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Home Brew Forums > Home Brewing Beer > Beginners Beer Brewing Forum > time in fermenter vs time in bottles
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Old 02-17-2009, 01:15 AM   #11
Revvy
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Quote:
Originally Posted by JLem View Post
Yeah - I get that - I'd like to leave it in the fermenter longer and then age it longer in the bottles for the best possible brew. Does Yooper's comment that "5 weeks is 5 weeks...it doesn't age any differently" mean just that 5 weeks is too short period and it won't matter how that 5 weeks is split up between fermenter and bottle. Would it matter if it were 6, 7, or 8 weeks?
It's gonna take you three weeks minimum on average to carb up your beer IF you have an ambient temp of 70 degrees....but some beers take longer to carb, there's nothing you can do about that....you can't push a natural process...and just because a beer is carbed doesn't mean that it isn't still green and needs more time to condition...

You have to ALWAYS add the minimum 3 weeks@70 as a rule of thumb for bottle carbing...some beers like low ABV milds may be drinkable at a shorter time (MAY, is not WILL) I've had stouts, and Porters that don't pop for 8 weeks....and some beers need months to carb and oOndition in the bottle.....


I leave 99% of my beers in primary for a month...then I bottle...and right now I can't get 70 degrees in my loft to save my life...so I don't expect ANY of my beers to be carbed on time....so in the interim, I buy mix sixers of various beers to try as research for the next beers I plan on brewing and to build up my bottle stock.

Honestly, we get this all the time, new brewers who hope to have a drinkable beer ready for a set date that is often too short to gaurentee the beer will be A) Carbed and B)Not still tasting like sh!t...and we recommend that you buy beer just in case, an realize that as a brewer, next year you will have a pipline, and you will know enough to brew ahead for whatever holiday....

For Example, I brewed my Pumpkin Ale for Thanksgiving on Labor Day...figuring at 8 weeks, I MIGHT have some ready for Holloween...But they were still green, so I only brought a couple to my annuual Halloween thingy, along with a sampler of commercial pumpkins...BUT come Turkey Day the beer was fantastic, and was a hit at the holiday.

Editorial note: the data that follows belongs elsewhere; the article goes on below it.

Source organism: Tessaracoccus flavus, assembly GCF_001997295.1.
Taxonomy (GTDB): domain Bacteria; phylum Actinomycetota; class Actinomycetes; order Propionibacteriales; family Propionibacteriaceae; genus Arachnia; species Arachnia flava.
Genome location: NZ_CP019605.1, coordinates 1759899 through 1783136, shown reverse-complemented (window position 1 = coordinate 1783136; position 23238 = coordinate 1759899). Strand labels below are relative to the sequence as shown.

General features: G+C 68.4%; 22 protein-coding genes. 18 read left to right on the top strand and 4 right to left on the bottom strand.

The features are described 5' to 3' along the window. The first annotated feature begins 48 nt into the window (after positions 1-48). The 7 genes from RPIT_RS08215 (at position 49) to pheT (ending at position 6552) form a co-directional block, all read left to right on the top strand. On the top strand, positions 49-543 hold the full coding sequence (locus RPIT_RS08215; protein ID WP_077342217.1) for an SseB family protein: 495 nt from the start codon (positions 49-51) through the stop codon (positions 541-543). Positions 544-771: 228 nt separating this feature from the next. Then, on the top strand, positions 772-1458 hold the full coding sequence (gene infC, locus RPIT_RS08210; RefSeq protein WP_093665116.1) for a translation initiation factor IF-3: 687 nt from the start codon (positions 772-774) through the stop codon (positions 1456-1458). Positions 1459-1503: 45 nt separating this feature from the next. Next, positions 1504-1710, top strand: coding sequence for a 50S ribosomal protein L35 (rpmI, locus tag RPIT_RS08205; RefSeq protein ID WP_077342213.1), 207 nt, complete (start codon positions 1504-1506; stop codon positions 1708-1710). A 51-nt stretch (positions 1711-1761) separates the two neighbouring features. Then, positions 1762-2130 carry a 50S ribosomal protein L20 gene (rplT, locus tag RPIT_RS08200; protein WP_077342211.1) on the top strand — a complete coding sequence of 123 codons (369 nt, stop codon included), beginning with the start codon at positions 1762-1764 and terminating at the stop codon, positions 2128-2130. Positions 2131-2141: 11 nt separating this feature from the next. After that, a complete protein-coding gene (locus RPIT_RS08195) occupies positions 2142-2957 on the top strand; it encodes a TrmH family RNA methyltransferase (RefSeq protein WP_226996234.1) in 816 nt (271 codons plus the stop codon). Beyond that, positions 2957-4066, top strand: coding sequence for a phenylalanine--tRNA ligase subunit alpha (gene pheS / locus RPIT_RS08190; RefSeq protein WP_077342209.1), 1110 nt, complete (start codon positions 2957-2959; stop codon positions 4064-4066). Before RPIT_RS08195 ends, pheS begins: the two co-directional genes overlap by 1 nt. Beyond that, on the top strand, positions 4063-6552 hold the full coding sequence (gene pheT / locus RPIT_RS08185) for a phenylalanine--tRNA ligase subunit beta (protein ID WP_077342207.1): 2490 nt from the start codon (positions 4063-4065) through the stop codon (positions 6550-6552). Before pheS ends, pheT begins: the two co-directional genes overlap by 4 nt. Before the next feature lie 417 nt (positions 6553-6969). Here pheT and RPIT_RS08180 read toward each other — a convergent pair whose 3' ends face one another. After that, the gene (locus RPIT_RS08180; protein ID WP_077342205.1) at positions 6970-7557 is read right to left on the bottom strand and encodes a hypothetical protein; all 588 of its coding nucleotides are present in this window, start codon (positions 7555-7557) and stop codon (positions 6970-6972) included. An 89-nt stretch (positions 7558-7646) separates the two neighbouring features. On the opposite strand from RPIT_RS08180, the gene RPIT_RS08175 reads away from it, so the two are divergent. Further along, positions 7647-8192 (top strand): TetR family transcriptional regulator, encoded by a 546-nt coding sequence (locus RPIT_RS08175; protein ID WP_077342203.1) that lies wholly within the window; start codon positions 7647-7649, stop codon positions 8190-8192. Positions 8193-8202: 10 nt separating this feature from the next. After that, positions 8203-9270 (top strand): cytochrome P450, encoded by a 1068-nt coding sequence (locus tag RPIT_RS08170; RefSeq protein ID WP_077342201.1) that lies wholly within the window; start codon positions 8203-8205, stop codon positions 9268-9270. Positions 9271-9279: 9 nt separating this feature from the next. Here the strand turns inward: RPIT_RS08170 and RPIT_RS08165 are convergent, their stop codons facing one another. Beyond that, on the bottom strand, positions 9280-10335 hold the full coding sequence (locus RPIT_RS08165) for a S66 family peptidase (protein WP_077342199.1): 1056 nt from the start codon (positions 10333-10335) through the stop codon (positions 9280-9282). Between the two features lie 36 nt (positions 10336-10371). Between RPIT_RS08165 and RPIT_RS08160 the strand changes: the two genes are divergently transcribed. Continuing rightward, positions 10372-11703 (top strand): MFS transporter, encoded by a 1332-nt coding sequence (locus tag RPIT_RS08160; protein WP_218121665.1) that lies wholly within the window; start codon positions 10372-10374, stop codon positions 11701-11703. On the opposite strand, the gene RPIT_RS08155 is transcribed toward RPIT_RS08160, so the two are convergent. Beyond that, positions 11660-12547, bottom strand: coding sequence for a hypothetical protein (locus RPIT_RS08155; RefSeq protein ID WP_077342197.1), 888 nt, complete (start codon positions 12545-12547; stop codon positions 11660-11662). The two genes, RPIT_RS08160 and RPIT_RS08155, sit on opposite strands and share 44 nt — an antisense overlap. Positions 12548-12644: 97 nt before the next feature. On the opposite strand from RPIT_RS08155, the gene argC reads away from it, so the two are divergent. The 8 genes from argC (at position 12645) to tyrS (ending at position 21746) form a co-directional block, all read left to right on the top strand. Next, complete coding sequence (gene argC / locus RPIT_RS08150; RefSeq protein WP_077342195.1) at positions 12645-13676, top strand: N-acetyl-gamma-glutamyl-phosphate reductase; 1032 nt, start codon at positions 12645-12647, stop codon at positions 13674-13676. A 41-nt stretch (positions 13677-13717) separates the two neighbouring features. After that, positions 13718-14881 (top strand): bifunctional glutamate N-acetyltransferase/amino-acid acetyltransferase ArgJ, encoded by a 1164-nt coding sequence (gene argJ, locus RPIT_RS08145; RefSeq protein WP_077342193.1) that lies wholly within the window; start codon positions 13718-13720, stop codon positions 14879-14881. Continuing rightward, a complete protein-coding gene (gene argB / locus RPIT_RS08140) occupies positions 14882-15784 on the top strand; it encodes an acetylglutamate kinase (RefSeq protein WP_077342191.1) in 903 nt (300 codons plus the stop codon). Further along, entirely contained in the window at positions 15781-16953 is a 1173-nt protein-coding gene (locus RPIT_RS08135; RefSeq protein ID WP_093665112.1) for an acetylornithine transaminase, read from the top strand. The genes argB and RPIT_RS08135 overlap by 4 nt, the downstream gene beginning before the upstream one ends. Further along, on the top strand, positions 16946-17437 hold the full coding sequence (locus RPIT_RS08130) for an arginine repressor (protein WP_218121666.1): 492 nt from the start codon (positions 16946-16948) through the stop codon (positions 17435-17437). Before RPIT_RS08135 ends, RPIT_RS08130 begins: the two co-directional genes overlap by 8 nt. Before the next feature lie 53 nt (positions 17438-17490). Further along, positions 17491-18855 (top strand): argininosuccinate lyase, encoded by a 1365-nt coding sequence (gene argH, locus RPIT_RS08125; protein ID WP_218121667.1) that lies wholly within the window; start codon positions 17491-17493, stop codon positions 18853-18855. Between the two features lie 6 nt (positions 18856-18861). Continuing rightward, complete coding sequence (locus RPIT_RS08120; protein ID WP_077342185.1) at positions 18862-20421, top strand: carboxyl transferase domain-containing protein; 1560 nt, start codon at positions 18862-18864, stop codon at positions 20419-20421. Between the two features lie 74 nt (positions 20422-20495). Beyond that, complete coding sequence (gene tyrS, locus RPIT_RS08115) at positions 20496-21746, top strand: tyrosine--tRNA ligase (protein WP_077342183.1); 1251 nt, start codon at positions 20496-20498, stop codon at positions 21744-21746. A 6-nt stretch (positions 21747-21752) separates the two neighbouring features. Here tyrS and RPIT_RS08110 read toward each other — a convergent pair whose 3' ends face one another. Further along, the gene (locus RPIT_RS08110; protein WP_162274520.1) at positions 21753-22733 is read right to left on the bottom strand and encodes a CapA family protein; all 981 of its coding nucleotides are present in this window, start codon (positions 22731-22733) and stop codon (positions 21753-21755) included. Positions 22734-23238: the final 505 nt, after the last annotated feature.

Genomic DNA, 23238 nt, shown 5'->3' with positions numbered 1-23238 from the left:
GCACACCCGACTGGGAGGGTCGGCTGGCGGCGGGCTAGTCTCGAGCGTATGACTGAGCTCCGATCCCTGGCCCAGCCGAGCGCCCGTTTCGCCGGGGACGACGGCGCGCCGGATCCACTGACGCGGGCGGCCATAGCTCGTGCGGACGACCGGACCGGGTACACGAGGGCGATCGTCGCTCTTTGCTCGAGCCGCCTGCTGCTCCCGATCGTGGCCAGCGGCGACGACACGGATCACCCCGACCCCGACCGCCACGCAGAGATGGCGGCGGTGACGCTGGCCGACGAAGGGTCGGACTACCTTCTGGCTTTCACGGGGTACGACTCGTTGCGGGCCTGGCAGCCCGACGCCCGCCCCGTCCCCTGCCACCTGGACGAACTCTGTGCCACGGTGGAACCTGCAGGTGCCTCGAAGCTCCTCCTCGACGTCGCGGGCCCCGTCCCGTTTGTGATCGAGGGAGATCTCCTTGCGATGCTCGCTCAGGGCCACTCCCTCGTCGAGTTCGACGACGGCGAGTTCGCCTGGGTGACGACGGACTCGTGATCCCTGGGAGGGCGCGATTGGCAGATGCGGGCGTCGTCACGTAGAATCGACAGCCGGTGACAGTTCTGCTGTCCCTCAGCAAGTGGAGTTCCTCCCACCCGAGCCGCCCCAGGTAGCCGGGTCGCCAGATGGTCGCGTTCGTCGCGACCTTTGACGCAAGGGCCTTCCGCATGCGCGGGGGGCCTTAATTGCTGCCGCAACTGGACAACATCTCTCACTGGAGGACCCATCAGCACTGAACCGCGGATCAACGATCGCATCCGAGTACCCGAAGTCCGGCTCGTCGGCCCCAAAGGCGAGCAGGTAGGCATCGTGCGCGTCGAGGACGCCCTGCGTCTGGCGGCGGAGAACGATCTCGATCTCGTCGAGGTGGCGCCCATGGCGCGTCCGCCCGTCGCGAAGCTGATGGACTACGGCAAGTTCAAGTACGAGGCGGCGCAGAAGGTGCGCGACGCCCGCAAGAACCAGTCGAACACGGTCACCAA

RIght now this is my current inventory...


Drinking....IPA, various bottles of Oaked Smoked Brown Ale, Smoked brown ale, Poor Richard's Ale
Avoiding....Marris Otter/Argentinian Cascade SMaSH (It sucks)
Bottle Conditioning.....Biermuncher's Centennial Blonde (but as a Lager,) Chocolate Mole Porter, Belgian Dark Strong Ale, Peach Mead
In Primary.....Schwartzbier, Vienna Lager
Bulk Aging....Mead
Lagering....Dead Guy Clone Lager

Pretty much anything still in Primary or Lagering I will not be drinking til the end of March, but more than likely April....the centennial Blonde in bottles will probably be drinkable next weekend...or in two weeks. The Mole Porter needs a minimum 2 more weeks as well....but the Belgian Strong is prolly going to need 3-6 months to be ready...

The Swartzbier has 3 weeks more in primary, then another month lagering, THEN 3 weeks at least in the bottles...

This week I will take a break from my own beers to drink a couple sixers of samplers, so I don't drink ALL my IPAs and other ready beers before the Centennial blonde comes online....Plus I'm craving a couple of styles that I don't have ready (like Vienna Lager) so I will make a bottle run....

And I'm also probably going to brew something this weekend...don't know what yet...maybe a low abv mild that I would only leave in primary till fermentation is stopped then bottled..so hopefully in a month they will drinkable.....

But do you see...you too one day will have a pipleine....

This quote from one of my friends sums it up....

Quote:
Originally Posted by dontman View Post

The nice thing is to get to a point in your pipeline where you are glancing through your BeerSmith brew log and realize that you have a beer that you have not even tried yet and it has been in bottle over 6 weeks. This happened to me this weekend. The beer was farging delicious.
The thing is...as disappointing as it may seem...if your beer ain't ready for Patty's day....go buy some...it's a waste to drink your beer if it's still green and young tasting....they say, you best bottle of beer is ALWAYS the last one in your batch...many people on here (myself included) will tell you that we wished we waited a bit longer before diving into some batches of beer...because when they hit their peak...they were nearly gone...
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